I’ve submitted the following proposal for the main track, comments welcome:
The Julia programming language
subtitle: A C++ programmer’s perspective
The Julia programming language is a high-level language, primarily developed for scientific computing. It uses just-in-time compilation to get a performance level that is comparable to C/C++. It was designed to overcome the “two-language problem”, where a proof-of-concept in a high-level language needs to be translated to a compiled language by specialists to get the required performance. In this talk, the main features of the language will be highlighted from the perspective of a “convert” coming from C++. The aspect of interoperability with existing C/C++ libraries will also be discussed in some detail.
Julia is a typed language, where users can build their own types and write functions that operate on them. In this system, there are no “privileged” types, i.e. user defined types are treated equally to predefined types. A central concept in the system is “multiple dispatch”, where the function that is to be called is decided based on the passed arguments, thus making it possible to overload existing functions for new types. The decision on what function to call can happen both dynamically and at compile time, depending on the information available at compile time. As will be shown, this system, while very simple on the surface, results in surprisingly elegant and fast code.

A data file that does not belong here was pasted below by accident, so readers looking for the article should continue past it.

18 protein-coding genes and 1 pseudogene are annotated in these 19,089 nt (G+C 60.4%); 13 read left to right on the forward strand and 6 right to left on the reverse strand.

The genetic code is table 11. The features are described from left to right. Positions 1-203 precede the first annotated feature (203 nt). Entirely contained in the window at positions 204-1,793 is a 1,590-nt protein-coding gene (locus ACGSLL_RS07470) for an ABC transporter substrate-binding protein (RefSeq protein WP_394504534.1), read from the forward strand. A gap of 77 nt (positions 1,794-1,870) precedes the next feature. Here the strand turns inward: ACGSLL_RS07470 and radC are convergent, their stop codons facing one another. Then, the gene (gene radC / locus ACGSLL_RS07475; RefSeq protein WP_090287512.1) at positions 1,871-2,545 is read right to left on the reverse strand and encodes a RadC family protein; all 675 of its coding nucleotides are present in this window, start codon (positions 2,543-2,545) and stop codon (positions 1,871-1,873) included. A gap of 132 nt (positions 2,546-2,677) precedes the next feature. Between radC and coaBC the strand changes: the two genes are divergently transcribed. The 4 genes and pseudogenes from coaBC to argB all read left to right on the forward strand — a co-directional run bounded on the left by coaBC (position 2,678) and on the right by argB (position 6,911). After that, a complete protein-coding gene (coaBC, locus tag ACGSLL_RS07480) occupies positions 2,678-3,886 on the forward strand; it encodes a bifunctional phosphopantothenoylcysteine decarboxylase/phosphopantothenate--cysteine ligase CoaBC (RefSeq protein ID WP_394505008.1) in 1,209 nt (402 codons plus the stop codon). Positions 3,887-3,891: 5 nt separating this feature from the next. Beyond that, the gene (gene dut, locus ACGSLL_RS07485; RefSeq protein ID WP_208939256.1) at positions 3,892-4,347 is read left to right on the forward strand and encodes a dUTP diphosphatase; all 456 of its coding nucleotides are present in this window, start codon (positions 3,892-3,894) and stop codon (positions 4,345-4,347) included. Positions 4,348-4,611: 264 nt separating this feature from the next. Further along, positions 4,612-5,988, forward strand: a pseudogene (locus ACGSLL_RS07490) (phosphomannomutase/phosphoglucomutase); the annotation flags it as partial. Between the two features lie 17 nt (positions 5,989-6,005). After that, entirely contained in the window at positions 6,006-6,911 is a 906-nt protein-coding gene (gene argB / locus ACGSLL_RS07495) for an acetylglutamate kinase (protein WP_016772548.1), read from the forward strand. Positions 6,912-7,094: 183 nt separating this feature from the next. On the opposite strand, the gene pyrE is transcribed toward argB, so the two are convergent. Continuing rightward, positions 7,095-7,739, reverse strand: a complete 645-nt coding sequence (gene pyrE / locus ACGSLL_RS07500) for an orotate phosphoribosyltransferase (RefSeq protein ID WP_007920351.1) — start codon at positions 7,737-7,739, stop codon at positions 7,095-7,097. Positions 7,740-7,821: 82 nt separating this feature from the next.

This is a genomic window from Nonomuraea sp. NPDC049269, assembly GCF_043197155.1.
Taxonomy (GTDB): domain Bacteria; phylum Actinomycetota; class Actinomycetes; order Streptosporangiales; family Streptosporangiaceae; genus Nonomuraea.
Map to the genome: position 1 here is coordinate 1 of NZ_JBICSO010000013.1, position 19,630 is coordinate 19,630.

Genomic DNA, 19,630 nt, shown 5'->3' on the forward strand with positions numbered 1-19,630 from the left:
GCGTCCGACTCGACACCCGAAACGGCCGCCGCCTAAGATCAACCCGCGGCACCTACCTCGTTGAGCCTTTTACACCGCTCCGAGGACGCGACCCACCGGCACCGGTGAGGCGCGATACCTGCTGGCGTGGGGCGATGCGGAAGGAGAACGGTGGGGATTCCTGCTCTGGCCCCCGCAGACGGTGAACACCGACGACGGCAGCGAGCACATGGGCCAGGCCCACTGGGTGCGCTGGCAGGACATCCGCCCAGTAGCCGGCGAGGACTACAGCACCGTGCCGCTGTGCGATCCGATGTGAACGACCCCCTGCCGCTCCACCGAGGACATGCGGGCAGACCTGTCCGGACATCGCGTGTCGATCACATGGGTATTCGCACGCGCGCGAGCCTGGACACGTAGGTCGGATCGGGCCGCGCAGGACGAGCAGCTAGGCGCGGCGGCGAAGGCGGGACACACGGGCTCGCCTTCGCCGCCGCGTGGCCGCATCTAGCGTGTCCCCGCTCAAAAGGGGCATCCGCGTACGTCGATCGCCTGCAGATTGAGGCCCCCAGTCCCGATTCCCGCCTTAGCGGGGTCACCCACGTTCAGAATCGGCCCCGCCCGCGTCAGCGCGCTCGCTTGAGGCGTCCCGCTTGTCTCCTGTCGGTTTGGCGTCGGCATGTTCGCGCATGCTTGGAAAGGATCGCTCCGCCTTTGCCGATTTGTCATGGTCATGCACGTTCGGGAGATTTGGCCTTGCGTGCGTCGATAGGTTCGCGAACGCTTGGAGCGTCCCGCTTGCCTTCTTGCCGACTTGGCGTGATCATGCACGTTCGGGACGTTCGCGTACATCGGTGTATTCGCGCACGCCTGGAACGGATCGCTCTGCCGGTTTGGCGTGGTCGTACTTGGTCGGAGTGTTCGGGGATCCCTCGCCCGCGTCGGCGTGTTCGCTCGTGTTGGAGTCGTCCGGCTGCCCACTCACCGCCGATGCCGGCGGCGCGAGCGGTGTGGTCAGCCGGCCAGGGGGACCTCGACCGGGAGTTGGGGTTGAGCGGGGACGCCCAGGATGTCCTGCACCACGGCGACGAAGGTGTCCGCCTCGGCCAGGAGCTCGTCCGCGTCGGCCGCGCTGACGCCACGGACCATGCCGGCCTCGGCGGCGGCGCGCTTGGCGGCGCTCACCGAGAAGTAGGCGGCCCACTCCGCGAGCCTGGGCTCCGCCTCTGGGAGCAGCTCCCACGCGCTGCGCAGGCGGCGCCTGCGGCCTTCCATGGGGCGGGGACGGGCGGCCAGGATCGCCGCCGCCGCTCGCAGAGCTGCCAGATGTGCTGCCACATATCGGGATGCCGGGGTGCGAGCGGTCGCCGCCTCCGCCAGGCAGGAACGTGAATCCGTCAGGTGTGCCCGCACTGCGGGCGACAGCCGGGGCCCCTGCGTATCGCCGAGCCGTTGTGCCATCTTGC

The LLVM compiler is used as a just-in-time compiler, resulting in many cases in runtime performance that is on-par with equivalent C++ code. This allow prototypes to be developed quickly into production code running at speeds close to what would be achieved with more common high-performance languages such as C/C++ or Fortran, thus solving the “two-language problem”.
To ensure compatibility with existing software, Julia has a well-developed C interface. On top of this the CxxWrap.jl package was built to interface with C++ in a similar fashion to what the Boost.Python library does for Python. We will present some examples using this approach, as well as an analysis of the overhead and a comparison between C++ and Julia for some typical applications.
While the Julia language is initially targeted at a scientific programming audience, it shows promise as a general programming language, so this talk should appeal to a wide audience.